Monday, 3 August 2009
2 reviews: The White Tiger and Mother Night.
Welcome to the Rooster Coop. An incredibly fast-paced coruscating exposure of the neo-liberal development that India has gone through in the last decade.
Taking the form of a monologue (similar to Reluctant Fundamentalist) but as a series of letters to the Premier of China. It reveals early on that the writer has murdered his master - the work builds on this to show how he did this and ended up a successful "entrepreneur" in Bangalore - the ultimate deregulated capitalist city in India.
The casual way the narrator depicts the relentless poverty is very moving - at one point almost as an aside he mentions that he and his brother have been sleeping in the streets in the city. Equally casual is the brutality of the rich - even its more liberal representatives like his direct master and victim.
The build-up to Balram's rebellion/crime is powerfully done and has its own twisted logic. The extensive use of animal metaphors is also powerful: the Roosters, the gekkos, spiders, water buffalos and of course the eponymous tiger. It underpins the basic humanity of the work epitomised by the line "Animals should be animals and humans should be allowed to be humans."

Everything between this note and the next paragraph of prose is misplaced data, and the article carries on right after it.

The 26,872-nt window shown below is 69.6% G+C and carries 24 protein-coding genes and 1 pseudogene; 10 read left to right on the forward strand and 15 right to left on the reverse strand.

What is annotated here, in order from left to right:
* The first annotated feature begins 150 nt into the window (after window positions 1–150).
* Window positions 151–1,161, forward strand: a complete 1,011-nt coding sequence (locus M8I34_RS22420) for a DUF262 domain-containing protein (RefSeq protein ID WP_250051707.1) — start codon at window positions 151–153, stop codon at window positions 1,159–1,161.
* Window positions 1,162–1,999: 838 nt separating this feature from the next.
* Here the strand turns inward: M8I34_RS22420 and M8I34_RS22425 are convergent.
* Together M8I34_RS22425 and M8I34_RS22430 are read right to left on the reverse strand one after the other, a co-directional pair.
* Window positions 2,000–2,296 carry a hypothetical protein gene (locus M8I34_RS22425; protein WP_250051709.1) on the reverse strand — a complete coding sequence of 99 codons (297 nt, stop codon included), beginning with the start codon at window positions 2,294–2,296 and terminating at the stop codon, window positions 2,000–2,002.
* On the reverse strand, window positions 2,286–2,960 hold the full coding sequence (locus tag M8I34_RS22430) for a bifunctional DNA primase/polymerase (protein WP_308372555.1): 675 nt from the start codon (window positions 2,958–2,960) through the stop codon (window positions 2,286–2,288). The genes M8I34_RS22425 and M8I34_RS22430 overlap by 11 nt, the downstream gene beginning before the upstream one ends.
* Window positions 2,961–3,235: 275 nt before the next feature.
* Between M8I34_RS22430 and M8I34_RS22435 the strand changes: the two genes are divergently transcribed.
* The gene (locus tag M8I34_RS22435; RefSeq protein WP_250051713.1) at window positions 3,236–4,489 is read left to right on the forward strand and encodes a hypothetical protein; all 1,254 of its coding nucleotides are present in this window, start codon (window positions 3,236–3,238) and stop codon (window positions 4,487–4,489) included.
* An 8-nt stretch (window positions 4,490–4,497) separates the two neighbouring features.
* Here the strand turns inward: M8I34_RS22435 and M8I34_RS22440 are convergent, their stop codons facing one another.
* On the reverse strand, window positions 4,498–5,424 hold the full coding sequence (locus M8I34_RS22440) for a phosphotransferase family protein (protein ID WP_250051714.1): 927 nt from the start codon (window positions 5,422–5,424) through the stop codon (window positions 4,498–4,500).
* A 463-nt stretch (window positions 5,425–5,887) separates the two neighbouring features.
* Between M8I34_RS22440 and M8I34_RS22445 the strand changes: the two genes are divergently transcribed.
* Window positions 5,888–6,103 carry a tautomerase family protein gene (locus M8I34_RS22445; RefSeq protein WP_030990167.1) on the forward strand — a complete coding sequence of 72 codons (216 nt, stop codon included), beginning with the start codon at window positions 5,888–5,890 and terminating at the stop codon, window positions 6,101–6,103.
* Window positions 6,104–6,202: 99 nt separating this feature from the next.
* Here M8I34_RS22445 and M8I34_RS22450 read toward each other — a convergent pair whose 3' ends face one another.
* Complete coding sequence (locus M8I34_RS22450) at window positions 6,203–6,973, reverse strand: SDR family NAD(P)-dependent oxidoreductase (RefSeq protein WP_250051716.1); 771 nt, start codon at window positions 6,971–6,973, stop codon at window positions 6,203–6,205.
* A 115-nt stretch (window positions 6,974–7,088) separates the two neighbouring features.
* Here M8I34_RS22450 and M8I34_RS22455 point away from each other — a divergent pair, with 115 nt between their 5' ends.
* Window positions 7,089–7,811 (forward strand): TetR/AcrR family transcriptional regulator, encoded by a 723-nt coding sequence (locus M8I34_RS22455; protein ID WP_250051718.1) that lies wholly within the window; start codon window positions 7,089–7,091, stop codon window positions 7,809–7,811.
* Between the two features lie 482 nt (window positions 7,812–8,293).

Definitely justified in winning the Booker - but like DBC pierre perhaps surprising that it did. Think unlike Pierre's work though it will mark a long writing career from Adiga.
Not checked it out but I guess this book will be hated by the Indian establishment as it outlines albeit satirically the corruption of the political system, the landlords and masters and the shallow nature of the capitalist "success" within India so often feted in the Western press.
It shows the aspects of Indian life that the vast majority of that society experience - a bit like Slumdog - but with no spiritual or schmaltzy salvation. Some reviews have drawn parallels with Dickens but I saw a lot of Irvine Welsh in here - a voice to the voice-less.